3. Accuracy

The most common accuracy is ±2% of full scale reading. This increases considerably with individual calibration and scale length. Repeatability is excellent.

4. Capacity

Variable area flow meters are the most commonly used means for measuring low-flow rates. Full scale capacities range from 0.5 cm3/min of water and 30 std cm3/min of air in the smallest units to over 1200 litres/min of water and 1700 m3/h of air in 8 cm height meters.

5. Minimum Piping Requirement

An area meter usually can be installed without regard to the fittings or lengths of straight pipe proceedings or following the meter.

6. Corrosive or Difficult to handle liquid

These can often be handled successfully in an area meter. They include such materials as oil, tar, refrigerants, sulphuric acid, black liquor, beverages, aqua regia and molten sulphur. In general, if the nature of the fluid does not permit the use of a conventional differential pressure type meter because the fluid is dirty, viscous or corrosive, certain area meters have an advantage over other types of meters.

7. Pressure Drop

By placing very light floats in over sized meters, flow rates can be handled with a combination of very low pressure loss (often 2.5 cm of water column or less) and 10 : 1 flow range.

Non Contact RADAR Level Transmitter Principle, Limitations, Design, Installation and Calibration

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Measurement principle

A radar transmitter should be mounted on the top of a tank, chamber/cage or standpipe. The transmitter sends out microwaves via the antenna, which then travel down to the product surface. At the product surface, they are reflected back to the antenna of the radar transmitter. The propagation velocity of microwaves in free space is the speed of light (~300,000 km/s).

Non‐contact RADAR Level Transmitter Pulse

Figure – Radar measurement principle

Two different principles are used to measure the extremely short transmission times: Frequency Modulated Continuous Wave (FMCW) and pulse technology. The FMCW method emits microwaves continuously over a narrow frequency sweep. The frequency of the return reflection is slightly different from the frequency currently being transmitted, and the frequency difference is proportional to the distance. Because of multiple reflections, there are several signals mixed together. Therefore an FFT calculation has to be done internally by the radar transmitter to determine all the different single frequencies. This information is used to calculate an echo curve, from which the system can calculate the distance.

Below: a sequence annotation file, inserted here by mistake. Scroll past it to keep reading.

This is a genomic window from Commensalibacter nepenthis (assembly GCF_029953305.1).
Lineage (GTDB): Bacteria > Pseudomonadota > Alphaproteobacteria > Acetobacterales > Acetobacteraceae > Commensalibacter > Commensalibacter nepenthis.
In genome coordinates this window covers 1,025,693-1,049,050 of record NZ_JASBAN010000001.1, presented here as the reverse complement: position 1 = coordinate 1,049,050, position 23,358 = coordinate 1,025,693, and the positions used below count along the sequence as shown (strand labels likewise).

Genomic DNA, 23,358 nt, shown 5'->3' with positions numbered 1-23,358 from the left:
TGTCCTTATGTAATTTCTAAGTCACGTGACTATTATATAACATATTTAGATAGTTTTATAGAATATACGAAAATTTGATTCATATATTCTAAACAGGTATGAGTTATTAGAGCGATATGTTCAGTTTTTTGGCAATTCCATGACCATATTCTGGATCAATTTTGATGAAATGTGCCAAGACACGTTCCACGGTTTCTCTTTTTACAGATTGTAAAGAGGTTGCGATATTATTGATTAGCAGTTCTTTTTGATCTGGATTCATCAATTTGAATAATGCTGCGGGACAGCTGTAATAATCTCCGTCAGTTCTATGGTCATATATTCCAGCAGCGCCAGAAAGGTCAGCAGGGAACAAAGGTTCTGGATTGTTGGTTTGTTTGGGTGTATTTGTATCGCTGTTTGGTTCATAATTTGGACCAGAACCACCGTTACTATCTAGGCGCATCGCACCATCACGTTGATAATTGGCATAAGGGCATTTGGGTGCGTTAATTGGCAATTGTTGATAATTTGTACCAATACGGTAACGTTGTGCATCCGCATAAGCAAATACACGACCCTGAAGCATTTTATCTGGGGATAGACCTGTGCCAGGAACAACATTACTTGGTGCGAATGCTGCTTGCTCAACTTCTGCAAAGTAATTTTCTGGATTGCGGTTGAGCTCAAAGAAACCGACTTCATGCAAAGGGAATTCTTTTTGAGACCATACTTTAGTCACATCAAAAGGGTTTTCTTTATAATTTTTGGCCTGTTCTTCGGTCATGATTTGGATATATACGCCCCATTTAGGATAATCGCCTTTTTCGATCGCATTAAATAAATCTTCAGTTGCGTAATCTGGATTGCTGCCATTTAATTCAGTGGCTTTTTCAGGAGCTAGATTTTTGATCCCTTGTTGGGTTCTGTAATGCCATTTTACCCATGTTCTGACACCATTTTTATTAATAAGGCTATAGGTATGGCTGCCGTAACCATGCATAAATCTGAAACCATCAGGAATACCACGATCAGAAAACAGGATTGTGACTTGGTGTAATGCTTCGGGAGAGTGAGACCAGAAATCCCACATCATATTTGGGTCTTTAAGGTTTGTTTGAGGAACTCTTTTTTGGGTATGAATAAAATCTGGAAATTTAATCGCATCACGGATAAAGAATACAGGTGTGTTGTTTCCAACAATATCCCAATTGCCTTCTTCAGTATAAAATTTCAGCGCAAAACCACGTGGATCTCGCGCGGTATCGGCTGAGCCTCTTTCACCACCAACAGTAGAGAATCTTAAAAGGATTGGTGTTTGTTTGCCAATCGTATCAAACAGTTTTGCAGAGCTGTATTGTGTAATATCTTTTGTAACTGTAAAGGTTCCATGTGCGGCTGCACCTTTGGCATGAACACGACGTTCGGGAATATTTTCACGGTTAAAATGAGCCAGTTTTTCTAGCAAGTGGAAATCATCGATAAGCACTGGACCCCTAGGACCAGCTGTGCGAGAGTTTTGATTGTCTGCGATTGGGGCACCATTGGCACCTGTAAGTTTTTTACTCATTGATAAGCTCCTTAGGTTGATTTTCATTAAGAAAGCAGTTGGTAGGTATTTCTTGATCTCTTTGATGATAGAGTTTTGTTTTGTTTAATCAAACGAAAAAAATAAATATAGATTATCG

Radar FMCW principle

Figure – Radar FMCW principle

The method consists of the emission of microwave energy pulse. The time that needs to receive a return reflection is measured. This time is the image of the level (i.e. level = velocity × time). Because of the high propagation speed (300,000 km/s) the radar transmitter can repeat this several million times in a second without having any interference between the individual signals. These signals are periodical. So the sensor sees the same echo curve several million times during one second. A special sampling method makes it possible to expand the time of this fast echo curve into a slower time range.

Radar pulse principle

Figure – Radar pulse principle

FMCW and pulse technologies produce the same result: an echo curve. In the past, the lower power consumption of ‘pulse’ technology has been an advantage for building a loop‐powered radar transmitter. Nowadays, both technologies deliver the same performance. There are no longer any major differences between these two measuring principles when it comes to accuracy, dynamic range, measuring range or response time.

Radar transmitters are available with different operating frequencies. For the measurement of liquids, there are low frequencies (between 4.5 – 10 GHz) sensors and high frequency (24 – 27 GHz) sensors.

Radar sensor

Note: The higher radar frequency is, the narrower the radar bean angle of the sensor is. For example, with a 26 GHz radar and an antenna aperture of 80 mm the beam angle is about 12°. With 79 GHz radar and an antenna aperture of 80 mm the beam angle is only about 4°.

License

Local licensing requirements should be considered. Radar systems emit radio frequency energy; many countries require licensing under the communications regulatory agency when over some defined power level.

Limitations

Radar installations require consideration of vessel geometry, nozzle location and size. For that reason, the focusing (beam angle) of the antenna has to be taken into account. This is more a concern for transmitters with low frequencies (4.5 – 10 GHz) than for those with higher operating frequencies (24 – 27 GHz).

Internal obstructions such as heating coils, standpipes, agitators, etc. need to be considered. This is more a concern for transmitters with low frequencies (4.5 – 10 GHz) than for those with higher operating frequencies (24 – 27 GHz).